This fantastic little application for pulling audio from online video could be used to make an illicit copy of copyrighted material, which we genuinely don't want to encourage or obviously endorse. But it also has legitimate uses, especially when online content has become so ephemeral, often disappearing without warning. It's also a brilliant example of great design, because it performs a function that is either complicated to do manually, unreliable, or advertising-ridden when you use an online service. Vitomu simply waits for a video URL to appear on the clipboard; when it does, it lets you click a single button to convert the video at the end of the URL into an audio file. It's perfect for straight-to-video podcasts, and it works without requiring any complicated dependencies. Vitomu will even download the latest version of FFmpeg internally when you first start up the application.

While Vitomu performs its function without requiring a single click, there are some configuration options to explore. There's a range of audio formats to choose between, including FLAC, Ogg Vorbis, M4A and AAC alongside the default MP3. You also can change the bitrate. The minimalist look can be tweaked slightly, first by changing the font size and also by enabling a custom titlebar, though the effect is a subtle movement of the text if you're using a dark theme. The highlight color can be switched between pink and green, but either way the application always looks fantastic. It may seem like a simple task, but having one application that performs the job well, and transparently, without being another cookie gathering web page, can be a huge advantage, because you'll never need to remember the equivalent FFmpeg incantation or web address again.

Project Website

There are websites that rip audio from online video, but it's far better if you can keep that sort of process local with a tool like Vitomu.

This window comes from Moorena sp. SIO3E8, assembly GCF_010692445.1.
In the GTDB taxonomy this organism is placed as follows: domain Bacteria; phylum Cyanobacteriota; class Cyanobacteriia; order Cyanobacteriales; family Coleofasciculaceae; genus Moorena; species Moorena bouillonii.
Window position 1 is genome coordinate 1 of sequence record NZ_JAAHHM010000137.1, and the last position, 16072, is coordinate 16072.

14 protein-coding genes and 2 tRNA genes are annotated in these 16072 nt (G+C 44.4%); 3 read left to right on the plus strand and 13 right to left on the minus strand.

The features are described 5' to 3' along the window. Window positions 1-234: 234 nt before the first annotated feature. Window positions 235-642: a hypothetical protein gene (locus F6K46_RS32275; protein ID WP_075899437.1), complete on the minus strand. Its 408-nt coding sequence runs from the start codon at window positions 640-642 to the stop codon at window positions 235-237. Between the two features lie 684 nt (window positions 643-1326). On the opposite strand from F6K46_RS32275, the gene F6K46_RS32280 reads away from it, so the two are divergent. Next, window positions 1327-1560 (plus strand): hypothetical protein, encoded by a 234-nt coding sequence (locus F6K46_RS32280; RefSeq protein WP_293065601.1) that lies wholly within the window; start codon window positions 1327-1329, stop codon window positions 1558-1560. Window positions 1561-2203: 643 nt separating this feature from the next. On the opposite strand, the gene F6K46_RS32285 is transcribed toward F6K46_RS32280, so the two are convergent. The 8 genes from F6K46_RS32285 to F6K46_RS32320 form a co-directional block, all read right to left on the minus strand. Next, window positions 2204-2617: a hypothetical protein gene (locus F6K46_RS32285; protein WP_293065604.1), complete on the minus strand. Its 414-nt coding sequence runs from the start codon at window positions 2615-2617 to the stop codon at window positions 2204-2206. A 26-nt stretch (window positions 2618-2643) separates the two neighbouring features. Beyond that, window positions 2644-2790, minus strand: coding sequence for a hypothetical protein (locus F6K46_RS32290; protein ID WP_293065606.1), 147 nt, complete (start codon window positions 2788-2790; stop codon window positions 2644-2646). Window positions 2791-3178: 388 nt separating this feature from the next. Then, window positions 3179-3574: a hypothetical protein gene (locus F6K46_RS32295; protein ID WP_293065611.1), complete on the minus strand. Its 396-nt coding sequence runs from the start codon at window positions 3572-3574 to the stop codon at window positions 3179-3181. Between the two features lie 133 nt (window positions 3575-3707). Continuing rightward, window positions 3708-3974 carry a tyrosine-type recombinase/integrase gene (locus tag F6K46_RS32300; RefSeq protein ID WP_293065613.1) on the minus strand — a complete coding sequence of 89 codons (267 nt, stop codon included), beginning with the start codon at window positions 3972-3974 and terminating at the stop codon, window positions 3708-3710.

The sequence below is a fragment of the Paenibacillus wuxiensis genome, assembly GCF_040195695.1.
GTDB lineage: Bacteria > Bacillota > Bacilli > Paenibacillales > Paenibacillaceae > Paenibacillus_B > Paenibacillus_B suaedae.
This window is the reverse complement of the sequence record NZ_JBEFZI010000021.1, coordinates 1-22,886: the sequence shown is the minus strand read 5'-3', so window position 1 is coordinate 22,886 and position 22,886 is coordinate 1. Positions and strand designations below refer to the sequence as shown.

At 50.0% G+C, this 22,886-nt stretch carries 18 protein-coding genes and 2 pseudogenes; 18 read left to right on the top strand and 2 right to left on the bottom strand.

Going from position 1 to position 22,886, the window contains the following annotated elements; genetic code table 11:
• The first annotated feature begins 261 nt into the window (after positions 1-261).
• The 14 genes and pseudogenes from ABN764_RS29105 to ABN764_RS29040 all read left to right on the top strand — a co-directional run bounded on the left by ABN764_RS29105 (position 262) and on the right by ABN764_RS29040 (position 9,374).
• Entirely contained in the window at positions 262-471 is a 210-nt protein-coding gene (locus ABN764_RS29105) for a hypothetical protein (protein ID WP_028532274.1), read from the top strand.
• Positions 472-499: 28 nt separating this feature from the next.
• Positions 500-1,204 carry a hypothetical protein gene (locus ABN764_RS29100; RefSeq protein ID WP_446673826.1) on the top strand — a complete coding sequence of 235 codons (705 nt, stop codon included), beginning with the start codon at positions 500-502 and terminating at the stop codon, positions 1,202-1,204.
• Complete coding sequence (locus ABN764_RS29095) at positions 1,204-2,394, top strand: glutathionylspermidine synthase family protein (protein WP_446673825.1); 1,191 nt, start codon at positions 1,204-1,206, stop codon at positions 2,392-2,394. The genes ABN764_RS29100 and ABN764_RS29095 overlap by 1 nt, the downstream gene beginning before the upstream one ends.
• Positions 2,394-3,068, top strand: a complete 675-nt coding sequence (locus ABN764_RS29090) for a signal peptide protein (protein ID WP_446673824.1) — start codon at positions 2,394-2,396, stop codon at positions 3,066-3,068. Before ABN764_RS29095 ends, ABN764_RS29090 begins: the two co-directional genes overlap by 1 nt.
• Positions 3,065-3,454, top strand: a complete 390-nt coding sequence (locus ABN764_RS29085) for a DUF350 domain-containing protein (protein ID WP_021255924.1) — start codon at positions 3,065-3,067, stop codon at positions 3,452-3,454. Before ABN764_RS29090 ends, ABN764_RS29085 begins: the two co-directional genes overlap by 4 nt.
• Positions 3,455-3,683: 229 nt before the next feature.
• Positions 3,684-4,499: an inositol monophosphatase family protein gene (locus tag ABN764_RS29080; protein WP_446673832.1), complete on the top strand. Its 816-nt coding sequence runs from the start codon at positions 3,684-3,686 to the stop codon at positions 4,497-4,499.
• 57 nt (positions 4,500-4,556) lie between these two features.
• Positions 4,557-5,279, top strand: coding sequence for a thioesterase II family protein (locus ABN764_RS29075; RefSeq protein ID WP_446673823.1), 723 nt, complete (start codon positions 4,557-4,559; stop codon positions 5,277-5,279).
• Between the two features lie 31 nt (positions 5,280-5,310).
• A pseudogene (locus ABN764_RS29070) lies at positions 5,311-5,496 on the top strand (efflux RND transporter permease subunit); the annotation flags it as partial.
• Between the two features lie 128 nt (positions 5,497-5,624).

Advanced note-taking


Knowte is a note-taking application by Raphaël Godart, the same developer who created the Vitomu Internet video-to-audio converter also covered in this FOSSPicks. This is a good thing, because Vitomu is beautifully designed, and fortunately, Knowte borrows the same aesthetic. It's also a much more ambitious application that offers more than you'd typically expect from a note-taking application.

The first thing you notice is that there are five headings across the top of the main window: All, Today, Yesterday, This week, and Marked. Each heading embeds a counter that shows you how many notes you've taken for each period.

To create a note, you first need to create a notebook. This is like a folder in filesystem terminology, and it allows you to create notes for different categories, although you can also select All notes to show every note regardless of which notebook they're in. All these notes are also part of a collection, and you can create a new collection for an entirely new set of notes. This could work well for class notes, for example, or for taking notes during a project that are then archived as an old collection.

The notes themselves are written from a separate window that operates like a full-fledged text editor. There's a toolbar with formatting options, and you can use Markdown square bracket syntax to create checkbox items. The number of checked and unchecked items in this list is visible outside the note within the All notes view, so you can easily see the progress (or lack thereof!) of any to-do lists you've set yourself. It works brilliantly, and the design is always clear, concise and easy to understand. Notes appear to be stored as plain text within a JSON-formatted file tracked by a simple database. It's not as portable as simple Markdown, but it still means you could easily get to your data if necessary, or if Knowte ceases development.

Project Website

Knowte is more like a note-taking IDE than a simple editor app, letting you create and manage your personal notes with ease.

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